"Well, there's a movie in the theater tomorrow night, and on Saturday there's a crafts fair on campus."
"Sounds like fun."
"This is a great time of year to be here," Brook said. "Classes haven't started yet. Everyone is just hanging out, seeing old friends after the summer and not worried yet about papers and tests."
Nancy checked her watch. "It's getting late. Ned will be wondering where I am. Want to walk down to the Omega Chi house with me?"
Brook hung back. "Three's a crowd."
"Oh, come on, there'll be so many frat brothers there," Nancy coaxed.
"Okay!" Brook gave in. slipping a bookmark into the novel she had been reading.
The two girls strolled from the Theta Pi house, a graceful white, columned mansion, to the Omega Chi Epsilon fraternity house.
On this late summer afternoon, the majestic old Greek houses lining the road were bustling with activity. From parked cars, students were unloading suitcases, boxes of books, CD players, computers, microwaves, framed posters, armchairs -- all the furnishings of college rooms. Music blared from open windows that students poked out of to call to friends they hadn't seen for three months.
Three of Ned's fraternity brothers sat sprawled in lawn chairs in front of the house, drinking soda and munching tortilla chips. "Hey, Nancy Drew!" one of the guys called.
"Hi there, Jerry." Nancy smiled at Ned's pal Jerry McEntee. "I thought you were supposed to be in training for football. Are you sure chips are on your diet?"
With a grin, Jerry rolled up his sloppy T-shirt and massaged the taut muscles of his tanned stomach. "With a bod like this, I don't need a training diet," he bragged. The other two frat brothers groaned loudly and punched Jerry from either side.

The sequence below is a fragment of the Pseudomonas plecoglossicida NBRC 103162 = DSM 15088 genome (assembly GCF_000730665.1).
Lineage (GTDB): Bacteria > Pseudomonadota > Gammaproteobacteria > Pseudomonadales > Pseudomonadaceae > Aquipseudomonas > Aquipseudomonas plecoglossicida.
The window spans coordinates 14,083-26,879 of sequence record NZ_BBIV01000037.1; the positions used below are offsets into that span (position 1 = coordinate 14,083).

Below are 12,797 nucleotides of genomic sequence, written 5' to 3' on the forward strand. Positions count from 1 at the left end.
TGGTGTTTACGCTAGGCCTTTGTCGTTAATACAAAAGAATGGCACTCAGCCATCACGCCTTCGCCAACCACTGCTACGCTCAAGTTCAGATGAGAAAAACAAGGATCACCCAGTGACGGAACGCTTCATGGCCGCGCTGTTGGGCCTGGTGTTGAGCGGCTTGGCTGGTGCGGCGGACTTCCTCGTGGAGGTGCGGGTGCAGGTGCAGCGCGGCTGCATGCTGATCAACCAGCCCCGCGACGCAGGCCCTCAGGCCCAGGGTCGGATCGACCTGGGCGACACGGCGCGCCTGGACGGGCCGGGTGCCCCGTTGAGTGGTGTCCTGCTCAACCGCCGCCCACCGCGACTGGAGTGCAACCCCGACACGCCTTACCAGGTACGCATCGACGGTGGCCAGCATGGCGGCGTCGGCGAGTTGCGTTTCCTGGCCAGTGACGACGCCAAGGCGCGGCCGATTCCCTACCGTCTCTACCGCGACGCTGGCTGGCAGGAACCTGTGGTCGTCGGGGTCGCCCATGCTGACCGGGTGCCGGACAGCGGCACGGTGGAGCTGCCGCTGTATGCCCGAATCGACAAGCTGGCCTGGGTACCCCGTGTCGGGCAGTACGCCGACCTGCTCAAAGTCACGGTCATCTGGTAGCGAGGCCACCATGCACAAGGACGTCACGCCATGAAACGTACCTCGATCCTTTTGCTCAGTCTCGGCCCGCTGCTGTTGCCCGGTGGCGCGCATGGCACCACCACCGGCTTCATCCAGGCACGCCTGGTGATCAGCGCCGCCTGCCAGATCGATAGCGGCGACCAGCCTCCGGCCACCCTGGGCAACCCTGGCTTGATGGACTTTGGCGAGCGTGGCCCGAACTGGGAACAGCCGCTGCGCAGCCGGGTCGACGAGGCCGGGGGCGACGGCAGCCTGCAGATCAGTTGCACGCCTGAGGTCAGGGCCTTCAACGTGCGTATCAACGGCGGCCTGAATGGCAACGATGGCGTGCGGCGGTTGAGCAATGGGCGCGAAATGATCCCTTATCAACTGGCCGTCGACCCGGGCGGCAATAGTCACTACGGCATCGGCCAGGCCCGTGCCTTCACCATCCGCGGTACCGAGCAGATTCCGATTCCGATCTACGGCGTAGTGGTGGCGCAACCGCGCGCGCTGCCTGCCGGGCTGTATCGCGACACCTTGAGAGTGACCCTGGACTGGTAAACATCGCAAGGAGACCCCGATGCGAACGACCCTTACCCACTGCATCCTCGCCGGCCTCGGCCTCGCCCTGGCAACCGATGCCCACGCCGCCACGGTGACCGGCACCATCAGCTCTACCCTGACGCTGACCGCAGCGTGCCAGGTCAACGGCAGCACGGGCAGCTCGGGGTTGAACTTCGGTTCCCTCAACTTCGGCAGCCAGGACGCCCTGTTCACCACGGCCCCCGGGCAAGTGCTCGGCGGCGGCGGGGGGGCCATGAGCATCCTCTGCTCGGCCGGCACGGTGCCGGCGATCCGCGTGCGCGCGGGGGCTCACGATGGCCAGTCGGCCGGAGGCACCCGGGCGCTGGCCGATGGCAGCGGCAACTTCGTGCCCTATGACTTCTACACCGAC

Fending them off, Jerry laughed. "So, Nancy, did you bring Bess and George with you this time?" He was referring to Bess Marvin and George Fayne, Nancy's two best friends from home. They'd visited Emerson with Nancy a few times, and Ned had fixed them up with various Omega Chi brothers.
Nancy shook her head, smiling. "Sorry -- George had to play in a tennis tournament this weekend, and Bess was going to a friend's wedding. Have you seen Ned around?" she asked.
"Thanks, we'll go check," Nancy said. With waves, she and Brook headed indoors.
They paused in the large entry hall for a minute. One of the fraternity brothers was running a vacuum cleaner in the living room. He was slender but broad-shouldered, with dark hair and tortoiseshell glasses. Seeing the girls, he switched off the vacuum and called out, "Can I help?"
Nancy couldn't remember meeting him before, so she introduced herself. "Hi, my name is Nancy Drew. I'm here to visit Ned Nickerson."